The Finance Department of Canada has declared that negotiations to update its Double Tax Agreements (DTA) with Germany will be held in June 2017. The main objective of this release is to ensure that persons whose interests are affected have an opportunity to inform the Government of any particular issues of double taxation that might be resolved in a tax treaty. The Government is particularly interested in gathering knowledge of any difficulties encountered by Canadians under the German tax system so that these issues might be considered in negotiations. Persons are invited to give their comments regarding this negotiations and send it to the Finance Department.
Finance Minister Schäuble signed the OECD Multilateral Instrument (MLI) on 7 June 2017 in Paris. The MLI instrument represents a vital step forward in the fight against base erosion and profit shifting (BEPS) and is a remarkable consensus agreed upon by OECD and G20 countries alike.
About 70 countries at all levels of development have signed this Multilateral Instrument (MLI) at the OECD Centre in the presence of Secretary-General OECD at the same time. A number of jurisdictions have also expressed their intention to sign the MLI as soon as possible and other jurisdictions are also actively working towards participation in the multilateral instrument.
Germany: Implements legislation that restricts the tax deductibility of related-party royalty payments
The Federal Parliament and the Federal Council on 12 May 2017 and 2 June 2017 have agreed on the implementation of legislation which restricts the tax deductibility of the contributory payments under certain conditions. This royalty limitation rule is focused on situations where the royalty income is taxed as part of a special patent box regime that is not the “Nexus” approach to the Organization for Economic Cooperation and Development (OECD).
As soon as the German President signs the law, the rule applies to the license fees acquired after 31 December 2017.
The German Federal Parliament on 21 December 2016, approved the signing of the Multilateral Instrument (MLI) to implement into bilateral tax treaties the tax treaty-related measures arising from the OECD / G20 BEPS Project to tackle base erosion and profit shifting. A signing ceremony is scheduled to be held on 7th June 2017 in Paris.
The BEPS recommendations combat tax planning strategies that exploit gaps and mismatches in tax rules to artificially shift profits to low or no-tax locations where there is little or no economic activity, resulting in little or no overall corporate tax being paid. The multilateral instrument will enable countries to adjust their bilateral tax treaties to include BEPS treaty-related recommendations without having to renegotiate each bilateral treaty.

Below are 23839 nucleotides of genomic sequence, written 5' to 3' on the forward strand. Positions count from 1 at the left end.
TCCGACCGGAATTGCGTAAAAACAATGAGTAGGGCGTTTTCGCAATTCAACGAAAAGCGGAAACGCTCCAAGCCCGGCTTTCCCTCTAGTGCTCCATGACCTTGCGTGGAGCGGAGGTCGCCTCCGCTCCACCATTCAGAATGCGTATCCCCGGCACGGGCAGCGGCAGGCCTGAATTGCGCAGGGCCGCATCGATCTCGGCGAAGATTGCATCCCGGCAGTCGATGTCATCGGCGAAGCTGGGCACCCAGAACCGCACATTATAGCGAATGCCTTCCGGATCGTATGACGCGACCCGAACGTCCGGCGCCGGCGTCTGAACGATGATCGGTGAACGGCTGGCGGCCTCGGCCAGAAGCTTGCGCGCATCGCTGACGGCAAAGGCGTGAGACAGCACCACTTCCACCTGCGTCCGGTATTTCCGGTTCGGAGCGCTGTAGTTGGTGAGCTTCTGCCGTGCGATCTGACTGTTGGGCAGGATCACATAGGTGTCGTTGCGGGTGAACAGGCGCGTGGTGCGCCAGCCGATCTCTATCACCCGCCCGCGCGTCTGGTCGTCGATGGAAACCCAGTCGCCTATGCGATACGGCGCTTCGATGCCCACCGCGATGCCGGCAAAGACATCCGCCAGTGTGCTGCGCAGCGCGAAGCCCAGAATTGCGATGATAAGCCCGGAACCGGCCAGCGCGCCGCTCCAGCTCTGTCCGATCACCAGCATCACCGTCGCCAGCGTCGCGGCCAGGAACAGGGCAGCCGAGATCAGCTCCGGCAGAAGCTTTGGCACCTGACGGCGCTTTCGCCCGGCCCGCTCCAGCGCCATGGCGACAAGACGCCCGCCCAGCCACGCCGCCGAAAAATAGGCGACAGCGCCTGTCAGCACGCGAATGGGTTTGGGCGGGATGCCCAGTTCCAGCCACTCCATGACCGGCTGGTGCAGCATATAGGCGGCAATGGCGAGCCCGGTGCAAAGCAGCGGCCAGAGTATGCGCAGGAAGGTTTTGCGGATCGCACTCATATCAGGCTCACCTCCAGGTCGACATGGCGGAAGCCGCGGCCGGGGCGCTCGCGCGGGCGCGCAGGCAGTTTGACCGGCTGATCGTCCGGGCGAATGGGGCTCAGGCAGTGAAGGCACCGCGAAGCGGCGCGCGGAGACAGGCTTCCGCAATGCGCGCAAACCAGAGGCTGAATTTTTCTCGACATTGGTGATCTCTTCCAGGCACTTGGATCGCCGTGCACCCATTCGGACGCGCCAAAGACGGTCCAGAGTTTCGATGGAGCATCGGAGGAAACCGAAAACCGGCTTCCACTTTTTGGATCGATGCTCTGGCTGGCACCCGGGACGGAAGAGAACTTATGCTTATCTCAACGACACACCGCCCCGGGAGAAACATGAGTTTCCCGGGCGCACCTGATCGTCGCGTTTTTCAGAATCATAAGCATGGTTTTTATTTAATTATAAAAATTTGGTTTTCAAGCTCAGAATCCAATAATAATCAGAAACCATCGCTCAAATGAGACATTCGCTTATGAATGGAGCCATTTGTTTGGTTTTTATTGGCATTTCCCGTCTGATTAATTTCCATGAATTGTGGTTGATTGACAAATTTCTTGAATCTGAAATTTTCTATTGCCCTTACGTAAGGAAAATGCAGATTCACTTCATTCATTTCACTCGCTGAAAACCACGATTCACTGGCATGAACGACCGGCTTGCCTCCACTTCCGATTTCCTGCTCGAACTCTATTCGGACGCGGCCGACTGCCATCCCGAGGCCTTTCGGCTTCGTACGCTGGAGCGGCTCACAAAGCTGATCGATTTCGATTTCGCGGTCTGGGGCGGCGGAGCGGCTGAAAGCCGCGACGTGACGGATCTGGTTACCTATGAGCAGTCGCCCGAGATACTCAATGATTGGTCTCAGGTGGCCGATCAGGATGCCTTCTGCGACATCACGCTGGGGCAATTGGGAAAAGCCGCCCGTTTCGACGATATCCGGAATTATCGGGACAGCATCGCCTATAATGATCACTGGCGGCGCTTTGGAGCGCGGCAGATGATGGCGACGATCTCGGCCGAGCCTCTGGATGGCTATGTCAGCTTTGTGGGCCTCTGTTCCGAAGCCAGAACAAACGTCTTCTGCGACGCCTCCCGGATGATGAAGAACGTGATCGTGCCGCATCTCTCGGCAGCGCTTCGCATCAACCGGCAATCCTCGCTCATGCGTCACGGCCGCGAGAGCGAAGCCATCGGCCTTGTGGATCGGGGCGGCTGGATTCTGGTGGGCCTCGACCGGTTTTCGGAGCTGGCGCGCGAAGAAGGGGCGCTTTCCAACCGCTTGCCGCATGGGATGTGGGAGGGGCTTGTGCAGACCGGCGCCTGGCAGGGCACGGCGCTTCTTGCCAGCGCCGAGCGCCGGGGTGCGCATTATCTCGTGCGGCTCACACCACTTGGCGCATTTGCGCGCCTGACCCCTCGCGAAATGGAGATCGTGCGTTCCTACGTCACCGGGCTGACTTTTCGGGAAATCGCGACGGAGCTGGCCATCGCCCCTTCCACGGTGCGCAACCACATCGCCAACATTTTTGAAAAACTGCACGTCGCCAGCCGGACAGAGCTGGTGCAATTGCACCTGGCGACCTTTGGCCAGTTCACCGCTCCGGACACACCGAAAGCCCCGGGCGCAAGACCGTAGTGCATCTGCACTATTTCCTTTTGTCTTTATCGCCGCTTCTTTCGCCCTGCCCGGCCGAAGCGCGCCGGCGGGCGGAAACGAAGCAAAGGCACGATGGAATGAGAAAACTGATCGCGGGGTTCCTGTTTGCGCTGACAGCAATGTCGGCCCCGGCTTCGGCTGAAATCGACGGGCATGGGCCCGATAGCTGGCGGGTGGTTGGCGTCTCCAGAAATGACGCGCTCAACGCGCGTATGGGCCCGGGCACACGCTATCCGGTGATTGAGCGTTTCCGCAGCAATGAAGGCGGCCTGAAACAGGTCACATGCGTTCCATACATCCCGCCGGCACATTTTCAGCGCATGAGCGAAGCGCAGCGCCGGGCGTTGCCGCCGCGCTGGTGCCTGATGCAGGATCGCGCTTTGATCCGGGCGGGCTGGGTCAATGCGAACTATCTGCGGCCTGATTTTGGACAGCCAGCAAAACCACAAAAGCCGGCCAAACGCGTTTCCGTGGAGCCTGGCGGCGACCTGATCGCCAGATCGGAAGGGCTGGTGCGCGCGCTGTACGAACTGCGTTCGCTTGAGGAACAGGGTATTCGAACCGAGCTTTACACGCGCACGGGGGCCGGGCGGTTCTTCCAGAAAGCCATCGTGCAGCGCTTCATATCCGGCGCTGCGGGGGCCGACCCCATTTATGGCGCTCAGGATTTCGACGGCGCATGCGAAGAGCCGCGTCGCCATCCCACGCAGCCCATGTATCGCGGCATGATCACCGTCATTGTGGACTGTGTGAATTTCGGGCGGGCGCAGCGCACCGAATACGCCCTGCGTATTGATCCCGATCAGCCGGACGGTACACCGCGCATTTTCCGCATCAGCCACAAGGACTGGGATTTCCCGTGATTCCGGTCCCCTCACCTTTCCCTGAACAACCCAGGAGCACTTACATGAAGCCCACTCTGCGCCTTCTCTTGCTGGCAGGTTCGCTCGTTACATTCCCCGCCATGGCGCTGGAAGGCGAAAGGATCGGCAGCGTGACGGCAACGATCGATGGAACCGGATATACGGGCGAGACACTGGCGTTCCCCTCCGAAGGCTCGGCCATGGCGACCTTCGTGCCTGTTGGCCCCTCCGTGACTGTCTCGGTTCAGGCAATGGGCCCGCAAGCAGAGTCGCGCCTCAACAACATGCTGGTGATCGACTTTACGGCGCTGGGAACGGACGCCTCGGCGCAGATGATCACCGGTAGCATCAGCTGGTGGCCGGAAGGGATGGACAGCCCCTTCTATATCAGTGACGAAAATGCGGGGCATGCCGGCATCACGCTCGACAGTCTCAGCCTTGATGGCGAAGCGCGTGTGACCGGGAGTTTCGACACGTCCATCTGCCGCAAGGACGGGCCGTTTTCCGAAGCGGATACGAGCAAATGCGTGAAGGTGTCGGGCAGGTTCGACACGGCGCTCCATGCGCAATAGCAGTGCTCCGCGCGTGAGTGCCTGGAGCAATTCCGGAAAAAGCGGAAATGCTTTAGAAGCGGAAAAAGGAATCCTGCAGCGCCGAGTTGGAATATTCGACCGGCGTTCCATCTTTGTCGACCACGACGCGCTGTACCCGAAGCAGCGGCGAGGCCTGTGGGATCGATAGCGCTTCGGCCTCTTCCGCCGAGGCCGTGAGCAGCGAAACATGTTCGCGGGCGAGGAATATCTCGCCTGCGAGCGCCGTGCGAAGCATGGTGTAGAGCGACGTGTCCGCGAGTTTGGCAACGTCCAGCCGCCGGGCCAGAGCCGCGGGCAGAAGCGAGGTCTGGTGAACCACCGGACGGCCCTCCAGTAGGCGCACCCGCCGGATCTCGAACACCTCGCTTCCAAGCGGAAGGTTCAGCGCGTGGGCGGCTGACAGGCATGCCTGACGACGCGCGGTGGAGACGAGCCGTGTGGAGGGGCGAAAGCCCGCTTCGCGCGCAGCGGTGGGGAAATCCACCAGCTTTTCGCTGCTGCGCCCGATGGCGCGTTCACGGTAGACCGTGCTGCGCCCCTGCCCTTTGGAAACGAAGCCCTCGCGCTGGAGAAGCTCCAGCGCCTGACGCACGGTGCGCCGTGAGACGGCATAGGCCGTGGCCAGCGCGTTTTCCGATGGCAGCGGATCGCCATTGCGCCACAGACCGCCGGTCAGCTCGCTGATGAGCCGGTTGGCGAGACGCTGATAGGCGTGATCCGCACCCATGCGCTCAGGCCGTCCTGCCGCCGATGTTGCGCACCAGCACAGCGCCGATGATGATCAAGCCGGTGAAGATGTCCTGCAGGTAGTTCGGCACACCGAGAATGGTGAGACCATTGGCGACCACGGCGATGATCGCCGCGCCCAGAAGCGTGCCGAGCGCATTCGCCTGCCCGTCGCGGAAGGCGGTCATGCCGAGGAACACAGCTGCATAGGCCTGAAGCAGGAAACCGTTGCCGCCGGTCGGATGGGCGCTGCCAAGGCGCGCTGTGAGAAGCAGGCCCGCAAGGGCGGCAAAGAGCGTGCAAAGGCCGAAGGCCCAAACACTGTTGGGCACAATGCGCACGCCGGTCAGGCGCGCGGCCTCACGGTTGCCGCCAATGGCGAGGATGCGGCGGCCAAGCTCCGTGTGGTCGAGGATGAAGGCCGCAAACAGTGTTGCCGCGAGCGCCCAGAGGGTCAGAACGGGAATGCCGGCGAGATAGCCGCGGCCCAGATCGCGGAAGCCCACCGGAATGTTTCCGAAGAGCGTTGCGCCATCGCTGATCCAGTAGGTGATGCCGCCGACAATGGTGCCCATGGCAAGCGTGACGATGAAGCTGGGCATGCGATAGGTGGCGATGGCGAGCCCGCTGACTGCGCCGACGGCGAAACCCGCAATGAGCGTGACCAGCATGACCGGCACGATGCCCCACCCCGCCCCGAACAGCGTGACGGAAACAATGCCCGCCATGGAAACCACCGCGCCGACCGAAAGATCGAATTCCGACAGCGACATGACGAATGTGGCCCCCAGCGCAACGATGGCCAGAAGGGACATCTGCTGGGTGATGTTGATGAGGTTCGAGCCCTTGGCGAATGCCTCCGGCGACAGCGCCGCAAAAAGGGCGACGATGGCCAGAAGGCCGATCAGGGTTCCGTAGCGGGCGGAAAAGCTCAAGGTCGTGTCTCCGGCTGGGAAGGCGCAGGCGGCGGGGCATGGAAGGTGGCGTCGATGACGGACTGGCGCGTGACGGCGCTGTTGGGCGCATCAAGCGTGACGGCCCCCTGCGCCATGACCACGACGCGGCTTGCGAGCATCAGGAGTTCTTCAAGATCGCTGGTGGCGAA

Recently, the tax administration published an updated guidance on the tax refund procedure for non-residents to claim a 15% refund of withholding tax on portfolio dividends.
According to the new procedure, as from 1 January 2017, the income from dividends subject to a residual tax rate of 15% under an agreement. If pursuant to an agreement, the income from a free float dividends received by an applicant is less than 15%, and if this applicant falls within the scope of section 50j EStG (the Income Tax Code), the corresponding repayment requests need to be writing from 1 January 2017.
The Ministry of Finance on 23 February 2017 published draft amendments to the transfer pricing documentation ordinance. These show the changes introduced by the bill on the implementation of amendments to the EU Mutual Assistance Directive and other measures against base erosion and profit shifting (BEPS) including the introduction of country-by-country reporting. Other requirements include:
The draft bill also includes the following requirements:
- Naming the person involved in decisions regarding intercompany transactions;
- Presenting available information at the time the transfer price was determined; and
- Providing tax auditors with access to the benchmarking database.
The German Ministry of Finance on 3 March 2017, published official guidance (1 February 2017), on the application of the OECD’s Common Reporting Standard concerning the automatic exchange of information and application of the Germany-United States FATCA Model 1A Agreement.
The guidance provides financial institutions and their advisors with details of the reporting duties they need to fulfil in order to be compliant with the Common Reporting Standard and the FATCA agreement. Additionally, it explains the information clients are obliged to provide to financial institutions. The guidance replaces the previously issued guidance on the application of the FATCA agreement.